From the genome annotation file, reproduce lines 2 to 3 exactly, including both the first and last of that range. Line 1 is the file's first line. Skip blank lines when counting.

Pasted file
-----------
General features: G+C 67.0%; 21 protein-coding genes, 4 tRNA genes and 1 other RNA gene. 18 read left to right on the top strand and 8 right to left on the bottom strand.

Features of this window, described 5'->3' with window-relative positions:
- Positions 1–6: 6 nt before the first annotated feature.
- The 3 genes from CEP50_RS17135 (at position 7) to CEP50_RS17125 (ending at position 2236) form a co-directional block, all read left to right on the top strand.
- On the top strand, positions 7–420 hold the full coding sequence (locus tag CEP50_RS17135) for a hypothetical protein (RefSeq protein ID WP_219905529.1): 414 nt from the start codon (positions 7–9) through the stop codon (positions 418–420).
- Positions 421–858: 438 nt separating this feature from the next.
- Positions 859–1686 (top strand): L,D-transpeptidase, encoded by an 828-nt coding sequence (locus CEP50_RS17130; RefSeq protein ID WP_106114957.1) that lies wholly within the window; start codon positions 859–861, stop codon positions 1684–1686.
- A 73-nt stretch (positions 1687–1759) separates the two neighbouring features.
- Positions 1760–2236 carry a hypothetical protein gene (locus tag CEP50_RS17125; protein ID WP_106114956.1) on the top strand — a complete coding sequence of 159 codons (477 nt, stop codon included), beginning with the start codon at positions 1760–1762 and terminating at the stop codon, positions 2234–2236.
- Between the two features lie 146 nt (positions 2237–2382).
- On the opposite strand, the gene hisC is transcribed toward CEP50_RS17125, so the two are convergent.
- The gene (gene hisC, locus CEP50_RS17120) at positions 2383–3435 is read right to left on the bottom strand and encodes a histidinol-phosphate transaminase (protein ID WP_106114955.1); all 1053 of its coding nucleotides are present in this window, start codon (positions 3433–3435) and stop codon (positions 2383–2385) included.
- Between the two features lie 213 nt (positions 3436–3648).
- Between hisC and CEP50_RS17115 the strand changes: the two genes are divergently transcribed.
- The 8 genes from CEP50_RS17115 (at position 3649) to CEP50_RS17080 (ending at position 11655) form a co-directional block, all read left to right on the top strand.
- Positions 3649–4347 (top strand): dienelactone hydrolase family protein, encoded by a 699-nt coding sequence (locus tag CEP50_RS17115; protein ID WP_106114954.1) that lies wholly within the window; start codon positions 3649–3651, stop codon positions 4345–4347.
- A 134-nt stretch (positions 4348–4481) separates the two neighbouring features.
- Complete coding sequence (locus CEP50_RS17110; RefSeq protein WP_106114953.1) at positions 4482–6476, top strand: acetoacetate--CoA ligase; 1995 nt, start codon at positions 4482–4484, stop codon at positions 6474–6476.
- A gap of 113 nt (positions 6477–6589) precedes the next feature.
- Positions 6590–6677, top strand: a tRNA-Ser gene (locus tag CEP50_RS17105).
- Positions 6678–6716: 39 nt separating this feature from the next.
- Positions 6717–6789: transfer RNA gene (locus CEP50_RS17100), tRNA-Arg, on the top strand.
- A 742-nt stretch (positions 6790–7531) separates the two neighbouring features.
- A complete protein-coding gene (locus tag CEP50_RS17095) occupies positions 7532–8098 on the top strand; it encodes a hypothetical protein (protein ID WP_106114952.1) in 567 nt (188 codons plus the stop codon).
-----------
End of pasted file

Features of this window, described 5'->3' with window-relative positions:
- Positions 1–6: 6 nt before the first annotated feature.